Fascinating history aside, St. Peter's Church is a stunning piece to admire, especially with the striking black and white stripes found in the interior. The views from the church are also worth seeing.
Find the Chruch of San Pietro near the main square of Porto Venere (Piazza Bastreri), about an 8-minute walk along the Calata Doria quay.
For The Best Beaches
On the mainland in Porto Venere, and the islands we talk about below, you'll find a smattering of free beaches as well as paid options. In general, free beaches (spiaggia libera) typically have people with towels laid out on the pebbles, or with chairs they brought themselves. If you see chairs to rent or umbrellas, you'll most likely need a fee to enter and access the amenities. Another tip? The beaches are rocky so shoes to swim in are recommended by some.
We've outlined some of the most recommended options here:
On Palmaria Island: Spiaggia di Palmaria is the most popular beach on the island where you can swim and sunbathe for free, or pay a charge to access one of the beaches in front of the many beach clubs. Spiaggia di Palmaria and Località Carlo Alberto are other options, as is Cala della Fornace (which is only accessible by boat).
On Porto Venere: There are a handful of options to choose from, but some of the most popular options include Spiaggia di Arenella, the swimming by Lord Byron's Grotto, and Spiaggia dell'Olivo.
Do Some Island-Hopping
If you're gazing across the blue-green water and have the urge to leave the mainland, hop on a ferry ride to the set of islands found just offshore. Palmaria, Tino, and Tinetto are all found near the city and each has its reasons for a quick visit:
The first island, Palmaria, is the largest and most popular. Additionally, it's a place to do some celebrity spotting if you are lucky: there's a very famous restaurant called Locando Lorena that's popular with the rich and elite. There are also beautiful walking paths and hiking trails that give you some incredible views if that's also a pull to visit Palmaria, same with the beaches which were outlined above.
Tino has interesting historical ruins and a church found in a military zone (access is only allowed to the public one day in the year, September 13th, for the festivals celebrating the Sant Venerio). You'll also find ruins of ancient abbeys and chapels on the island.
Tinetto is a little islet, barely home to any plants, but is the location of a few stone ruins of particular interest. Historians have explored the remnants of the churches there as evidence of early religious practice on the island.
There are boat tours or catamarans that leave the dock in the town to take you to the various islands if that's how you'd like to spend a day. Look for signs around the dock for "Giro delle isole". More info here.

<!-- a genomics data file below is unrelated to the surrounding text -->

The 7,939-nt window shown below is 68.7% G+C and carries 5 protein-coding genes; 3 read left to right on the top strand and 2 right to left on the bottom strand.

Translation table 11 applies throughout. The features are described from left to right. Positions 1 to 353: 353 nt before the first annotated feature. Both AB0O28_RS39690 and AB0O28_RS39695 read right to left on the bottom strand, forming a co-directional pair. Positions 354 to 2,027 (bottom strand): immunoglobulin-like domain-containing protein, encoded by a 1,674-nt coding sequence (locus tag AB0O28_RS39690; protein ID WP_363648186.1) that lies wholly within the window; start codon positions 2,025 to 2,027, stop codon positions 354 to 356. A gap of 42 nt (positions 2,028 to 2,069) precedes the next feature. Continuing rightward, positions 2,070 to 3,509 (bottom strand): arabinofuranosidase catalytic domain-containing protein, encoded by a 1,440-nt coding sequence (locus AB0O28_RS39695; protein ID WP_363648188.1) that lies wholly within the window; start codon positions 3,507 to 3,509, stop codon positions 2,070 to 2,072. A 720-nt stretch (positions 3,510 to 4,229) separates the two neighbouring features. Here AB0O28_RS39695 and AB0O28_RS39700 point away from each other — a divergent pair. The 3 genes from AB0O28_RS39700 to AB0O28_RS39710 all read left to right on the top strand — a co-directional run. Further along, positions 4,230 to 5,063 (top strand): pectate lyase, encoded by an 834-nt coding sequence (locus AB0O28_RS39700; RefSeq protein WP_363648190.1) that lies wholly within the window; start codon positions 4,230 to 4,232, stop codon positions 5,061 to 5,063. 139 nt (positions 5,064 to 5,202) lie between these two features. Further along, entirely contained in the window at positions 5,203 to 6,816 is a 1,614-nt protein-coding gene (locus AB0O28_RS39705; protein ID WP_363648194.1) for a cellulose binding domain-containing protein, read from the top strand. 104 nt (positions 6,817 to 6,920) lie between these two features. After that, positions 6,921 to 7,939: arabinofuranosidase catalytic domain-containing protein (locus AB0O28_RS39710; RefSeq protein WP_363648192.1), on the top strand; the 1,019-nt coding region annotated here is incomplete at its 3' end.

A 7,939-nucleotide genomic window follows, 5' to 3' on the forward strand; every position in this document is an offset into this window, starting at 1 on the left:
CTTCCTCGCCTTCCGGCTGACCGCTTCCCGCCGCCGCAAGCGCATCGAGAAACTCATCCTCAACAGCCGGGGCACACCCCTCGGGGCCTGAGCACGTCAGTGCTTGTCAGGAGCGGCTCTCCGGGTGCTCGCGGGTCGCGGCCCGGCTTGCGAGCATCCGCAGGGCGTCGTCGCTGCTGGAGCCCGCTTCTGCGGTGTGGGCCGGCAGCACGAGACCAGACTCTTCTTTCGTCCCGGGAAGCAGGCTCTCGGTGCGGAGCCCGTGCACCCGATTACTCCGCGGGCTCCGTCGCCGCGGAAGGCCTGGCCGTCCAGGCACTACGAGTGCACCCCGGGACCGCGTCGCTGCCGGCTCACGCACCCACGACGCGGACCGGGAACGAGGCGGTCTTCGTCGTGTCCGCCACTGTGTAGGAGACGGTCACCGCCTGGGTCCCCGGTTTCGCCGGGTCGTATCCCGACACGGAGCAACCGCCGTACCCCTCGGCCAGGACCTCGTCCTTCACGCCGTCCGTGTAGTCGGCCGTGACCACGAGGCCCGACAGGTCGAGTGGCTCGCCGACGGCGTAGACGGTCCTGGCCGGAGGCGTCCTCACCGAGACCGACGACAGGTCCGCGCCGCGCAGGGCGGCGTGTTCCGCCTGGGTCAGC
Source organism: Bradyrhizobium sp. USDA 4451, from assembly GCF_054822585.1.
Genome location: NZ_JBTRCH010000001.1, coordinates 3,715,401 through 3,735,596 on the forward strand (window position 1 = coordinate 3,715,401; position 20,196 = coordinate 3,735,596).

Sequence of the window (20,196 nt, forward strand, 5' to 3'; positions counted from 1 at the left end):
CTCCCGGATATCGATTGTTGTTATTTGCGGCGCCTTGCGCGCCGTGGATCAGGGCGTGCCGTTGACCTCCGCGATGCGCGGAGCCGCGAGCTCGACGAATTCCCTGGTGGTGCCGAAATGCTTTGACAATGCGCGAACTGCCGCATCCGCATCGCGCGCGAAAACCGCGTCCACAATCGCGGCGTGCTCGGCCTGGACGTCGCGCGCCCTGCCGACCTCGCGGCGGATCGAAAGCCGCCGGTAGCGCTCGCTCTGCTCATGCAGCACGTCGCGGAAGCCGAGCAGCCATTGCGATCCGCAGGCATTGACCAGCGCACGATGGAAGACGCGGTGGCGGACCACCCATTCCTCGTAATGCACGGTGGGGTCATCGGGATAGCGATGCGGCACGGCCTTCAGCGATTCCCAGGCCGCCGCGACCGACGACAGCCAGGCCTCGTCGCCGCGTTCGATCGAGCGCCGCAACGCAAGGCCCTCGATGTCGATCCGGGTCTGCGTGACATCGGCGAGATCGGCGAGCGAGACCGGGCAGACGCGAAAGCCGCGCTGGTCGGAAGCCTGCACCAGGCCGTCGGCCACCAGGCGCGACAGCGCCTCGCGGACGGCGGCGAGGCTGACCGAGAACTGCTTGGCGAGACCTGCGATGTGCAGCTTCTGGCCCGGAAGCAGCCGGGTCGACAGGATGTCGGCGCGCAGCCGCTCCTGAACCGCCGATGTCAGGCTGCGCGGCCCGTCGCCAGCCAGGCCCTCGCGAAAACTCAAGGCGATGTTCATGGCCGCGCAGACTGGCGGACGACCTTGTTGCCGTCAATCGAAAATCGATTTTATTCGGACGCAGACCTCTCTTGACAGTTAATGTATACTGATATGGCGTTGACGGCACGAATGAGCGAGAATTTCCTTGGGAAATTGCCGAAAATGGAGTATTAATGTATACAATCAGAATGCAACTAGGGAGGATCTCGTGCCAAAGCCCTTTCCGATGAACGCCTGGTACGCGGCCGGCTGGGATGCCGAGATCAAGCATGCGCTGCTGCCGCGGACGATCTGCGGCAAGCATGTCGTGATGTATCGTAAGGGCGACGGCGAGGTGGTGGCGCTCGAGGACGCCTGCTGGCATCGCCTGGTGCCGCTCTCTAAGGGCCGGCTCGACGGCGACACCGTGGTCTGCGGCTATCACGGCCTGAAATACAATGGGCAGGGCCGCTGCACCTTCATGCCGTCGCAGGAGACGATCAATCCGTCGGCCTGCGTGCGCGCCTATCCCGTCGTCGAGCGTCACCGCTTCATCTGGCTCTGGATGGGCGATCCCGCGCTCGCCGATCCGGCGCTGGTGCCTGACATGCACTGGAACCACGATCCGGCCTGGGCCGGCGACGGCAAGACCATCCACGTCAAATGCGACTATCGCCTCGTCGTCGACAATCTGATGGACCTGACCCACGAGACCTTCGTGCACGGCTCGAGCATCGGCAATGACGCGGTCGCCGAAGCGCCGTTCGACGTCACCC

Tips For Your Visit
Best Time To Visit
The busiest times are going to be the summer months (July and August), like most cities in Italy. Plan on a few more crowds in Old Town, with a quieter feel in the evenings. You will see tourists here, but not the amount you'll see in Cinque Terre. June or even September and October are less crowded, but with lovely weather. If you want to practically have this place to yourself, visiting in October, or April to May is what you should aim for. Things will for the most part be open, but other tourists will be few and far between.
There aren't many ATMs in the town, so some visitors preferred to have cash on hand for the places that didn't take a card (if that's helpful to know).
How Long Should I Stay?
The area is rather small, so budgeting 1.5-2+ days here seems to be the sweet spot for a relaxing visit to Porto Venere. Some visitors take a day trip here (via boat) from one of the Cinque Terre towns, but I'd recommend spending more time here if you can. Especially if you plan to visit Palmaria or have a full day at the beaches or grottos, you'll want more than just one day.
Getting To Porto Venere
Get To La Spezia
There isn't a train to Porto Venere, so you'll want to get to La Spezia first. From there, you can bus, boat, or taxi over to Porto Venere. We'd recommend spending some time in La Spezia as well, because it's a stunner, with some gorgeous beaches.
Bus: You'll want to ride the 11/P bus line. The ride takes about 35 minutes and you can catch your bus from the Mercato Nord bus station (found about 10 minutes by foot from the La Spezia train station). Tickets are 3 euros if you buy them at a nearby kiosk or tobacco shop, but apparently will be double if you get tickets directly from the driver. Buses run frequently, around every 20-30 minutes on weekdays (after 8:00 PM, buses run every hour or so until midnight).
Boat: Boats depart from La Spezia at the end of March and end the first weekend of November. When the schedule for the season is posted, you can check times here. Note: Some bus routes are canceled due to rough weather. Catch the boat in La Spezia from the promenade along the waterfront, on the western edge. There's a suspension bridge that will take you over to the ferry docks. The ride is around 30 minutes and typically costs between $11 and $14.
Taxi: Taxi is also an option, but will cost around $24-29 USD. It's around a 20-minute ride.
From Cinque Terre
If you find yourself in Cinque Terre and want to add Porto Venere to your itinerary, you can make a transfer by ferry boat. This site lists prices from the boat docks in Cinque Terre over to Porto Venere. Just note that the ferry season begins at the end of March and ends the first weekend of November. You can also make your way to La Spezia via train, and follow one of the routes outlined above to get to Port Venere.